Thursday, January 13, 2011

Experience of urban farming

Ilgvars is a spacial planning student from Riga and has kindly made a guest post about allotment gardening in Riga. No advice on lettuce and radish this time, but - even better - discussion about the social and economic benefits from urban agriculture. Ilgvars is running his own blog about urban issues.

During the last decade the popularity of urban farming has increased. Not only in cities in developing countries like Cairo, Mumbai, Havana, but also in cities like New York and Detroit.

In developing countries urban farming is practised for income-earning or food producing but in developed countries urban farming may be undertaken for the physical and/or psychological relaxation it provides, rather than for food production. Because urban farming promotes energy-saving local food production, urban and peri-urban farming are generally seen as sustainable practices. Local production of food also allows savings in transportation costs, storage, and in product loss, what results in food cost reduction.

Social benefits that have emerged from urban farming practices are; better health and nutrition, increased income, employment, food security within the household, and community social life. Some researchers indicate that unemployed populations in large cities and suburban towns would decrease if put to work by local food movements.

I won’t question or deny the benefits of urban farming. I will briefly compare the situation in Latvia. To my opinion urban farming is nothing new in Latvia. For 50 years Latvia was part of USSR. This was time when urban farming took a serious role in each citizen’s life. So called community gardens took place in every city and surrounding area. These community gardens were made and supported by biggest factories and enterprises and provided recreational activities and extra food for their workers. The problem is that most of these areas are partly abandoned and are considered as degraded. Municipalities don’t know what to do with them. Remove or not, because these community gardens take a serious role in lives of old and poor people. Many of them are located in precious land like Lucavsala, Torņakalns in Riga and surrounding municipalities in Riga region. In many of these areas building of living houses has occurred during last years what makes the situation even more complicated. So what to do with this heritage?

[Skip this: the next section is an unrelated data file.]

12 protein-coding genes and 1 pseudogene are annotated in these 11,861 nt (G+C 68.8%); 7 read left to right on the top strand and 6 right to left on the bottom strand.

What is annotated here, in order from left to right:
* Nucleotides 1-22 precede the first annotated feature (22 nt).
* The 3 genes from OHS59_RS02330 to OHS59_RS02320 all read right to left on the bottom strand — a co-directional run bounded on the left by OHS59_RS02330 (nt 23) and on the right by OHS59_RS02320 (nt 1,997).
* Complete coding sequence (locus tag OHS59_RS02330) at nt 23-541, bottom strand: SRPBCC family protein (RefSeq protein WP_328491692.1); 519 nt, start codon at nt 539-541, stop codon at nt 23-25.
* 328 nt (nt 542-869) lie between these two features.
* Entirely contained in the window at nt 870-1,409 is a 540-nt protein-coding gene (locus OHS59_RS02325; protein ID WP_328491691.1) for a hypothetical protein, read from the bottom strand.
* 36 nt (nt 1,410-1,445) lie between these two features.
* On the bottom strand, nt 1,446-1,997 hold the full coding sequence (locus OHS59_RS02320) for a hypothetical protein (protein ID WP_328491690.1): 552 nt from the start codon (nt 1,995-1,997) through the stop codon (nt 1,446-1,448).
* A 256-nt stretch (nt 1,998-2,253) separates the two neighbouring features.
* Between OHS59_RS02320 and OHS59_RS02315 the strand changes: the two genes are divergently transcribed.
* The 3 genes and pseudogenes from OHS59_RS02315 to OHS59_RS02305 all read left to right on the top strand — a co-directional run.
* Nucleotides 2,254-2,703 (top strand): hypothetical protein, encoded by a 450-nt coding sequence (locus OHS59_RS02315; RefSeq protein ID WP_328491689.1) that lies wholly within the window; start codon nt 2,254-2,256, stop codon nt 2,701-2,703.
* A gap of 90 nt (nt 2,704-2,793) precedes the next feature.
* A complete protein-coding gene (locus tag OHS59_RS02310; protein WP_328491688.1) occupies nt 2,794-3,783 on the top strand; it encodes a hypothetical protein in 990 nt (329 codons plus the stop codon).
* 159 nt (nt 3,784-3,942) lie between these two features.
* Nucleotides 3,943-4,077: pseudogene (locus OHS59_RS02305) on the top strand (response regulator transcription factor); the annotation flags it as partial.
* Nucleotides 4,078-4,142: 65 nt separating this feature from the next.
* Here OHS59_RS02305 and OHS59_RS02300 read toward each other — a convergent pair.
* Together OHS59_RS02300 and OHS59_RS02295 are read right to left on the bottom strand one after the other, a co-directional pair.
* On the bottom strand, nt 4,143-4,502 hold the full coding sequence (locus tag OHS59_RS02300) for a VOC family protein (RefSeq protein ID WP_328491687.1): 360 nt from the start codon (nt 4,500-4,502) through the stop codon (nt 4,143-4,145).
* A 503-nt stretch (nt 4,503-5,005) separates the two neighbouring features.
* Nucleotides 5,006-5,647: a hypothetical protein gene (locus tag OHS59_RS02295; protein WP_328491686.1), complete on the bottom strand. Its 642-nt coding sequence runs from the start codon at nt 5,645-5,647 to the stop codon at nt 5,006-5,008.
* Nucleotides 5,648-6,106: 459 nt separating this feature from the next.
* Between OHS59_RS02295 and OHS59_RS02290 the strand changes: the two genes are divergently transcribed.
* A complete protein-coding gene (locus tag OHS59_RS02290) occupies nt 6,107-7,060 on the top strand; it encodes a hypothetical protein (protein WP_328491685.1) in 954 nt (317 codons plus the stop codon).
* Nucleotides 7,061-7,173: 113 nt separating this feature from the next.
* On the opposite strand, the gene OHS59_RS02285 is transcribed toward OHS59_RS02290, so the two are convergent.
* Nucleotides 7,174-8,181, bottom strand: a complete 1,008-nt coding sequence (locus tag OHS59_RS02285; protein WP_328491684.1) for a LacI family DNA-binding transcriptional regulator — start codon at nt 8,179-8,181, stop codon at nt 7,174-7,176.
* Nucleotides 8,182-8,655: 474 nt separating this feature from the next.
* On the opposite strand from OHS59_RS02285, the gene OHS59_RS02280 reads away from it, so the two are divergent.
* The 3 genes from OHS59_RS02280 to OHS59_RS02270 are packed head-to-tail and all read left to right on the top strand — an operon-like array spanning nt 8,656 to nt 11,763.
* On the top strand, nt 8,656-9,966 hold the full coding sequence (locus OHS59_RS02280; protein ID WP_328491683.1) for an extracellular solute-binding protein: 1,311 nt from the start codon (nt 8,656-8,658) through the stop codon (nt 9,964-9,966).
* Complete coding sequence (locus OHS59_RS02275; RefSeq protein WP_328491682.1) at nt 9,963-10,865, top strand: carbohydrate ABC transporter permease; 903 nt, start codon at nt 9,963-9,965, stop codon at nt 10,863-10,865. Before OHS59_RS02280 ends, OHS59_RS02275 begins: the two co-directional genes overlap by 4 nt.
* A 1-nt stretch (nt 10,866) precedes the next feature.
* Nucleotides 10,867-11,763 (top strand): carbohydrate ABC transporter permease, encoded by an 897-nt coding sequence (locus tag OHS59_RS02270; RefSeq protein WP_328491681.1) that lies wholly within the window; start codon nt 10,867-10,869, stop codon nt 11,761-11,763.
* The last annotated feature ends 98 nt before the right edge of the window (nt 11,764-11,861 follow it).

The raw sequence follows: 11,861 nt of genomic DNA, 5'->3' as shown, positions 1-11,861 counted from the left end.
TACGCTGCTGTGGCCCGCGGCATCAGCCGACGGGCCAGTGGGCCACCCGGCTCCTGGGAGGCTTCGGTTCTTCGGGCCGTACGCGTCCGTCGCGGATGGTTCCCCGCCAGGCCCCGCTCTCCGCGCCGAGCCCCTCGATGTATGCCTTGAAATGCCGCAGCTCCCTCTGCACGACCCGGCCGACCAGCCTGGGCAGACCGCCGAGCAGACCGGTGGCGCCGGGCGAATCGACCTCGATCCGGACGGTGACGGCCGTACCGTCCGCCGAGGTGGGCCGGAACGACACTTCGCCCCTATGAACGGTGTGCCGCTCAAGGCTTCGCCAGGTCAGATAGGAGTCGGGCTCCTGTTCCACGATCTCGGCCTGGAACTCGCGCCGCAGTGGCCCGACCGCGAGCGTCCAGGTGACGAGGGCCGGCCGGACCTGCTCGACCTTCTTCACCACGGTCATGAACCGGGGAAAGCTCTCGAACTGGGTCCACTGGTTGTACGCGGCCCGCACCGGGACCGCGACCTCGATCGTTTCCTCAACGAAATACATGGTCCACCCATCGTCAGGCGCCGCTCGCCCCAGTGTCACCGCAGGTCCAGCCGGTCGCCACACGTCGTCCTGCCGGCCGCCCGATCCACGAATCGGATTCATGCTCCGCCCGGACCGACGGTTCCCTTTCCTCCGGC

Community gardens at Skanstes Street. Photo by Flickr user Kaspars Funts.

Another issue is that, because of the history how the community gardens were made, it is not prestigious to take part in it. That’s why when somebody mentions urban farming as a new practice people in Latvia are very sceptical. We might say that we have bad experience! Although ''the new economic situation'' and the experience of New York and Detroit has shattered this opinion a little.

Also we have a lot of vacant urban areas in cities where urban farming might take place. The question is - are people ready for reanimation of urban farming in Latvia? And if we look at example of Riga - is it reasonable to turn vacant urban places into agricultural land while surrounding agricultural land in Riga region is turned into suburbs?

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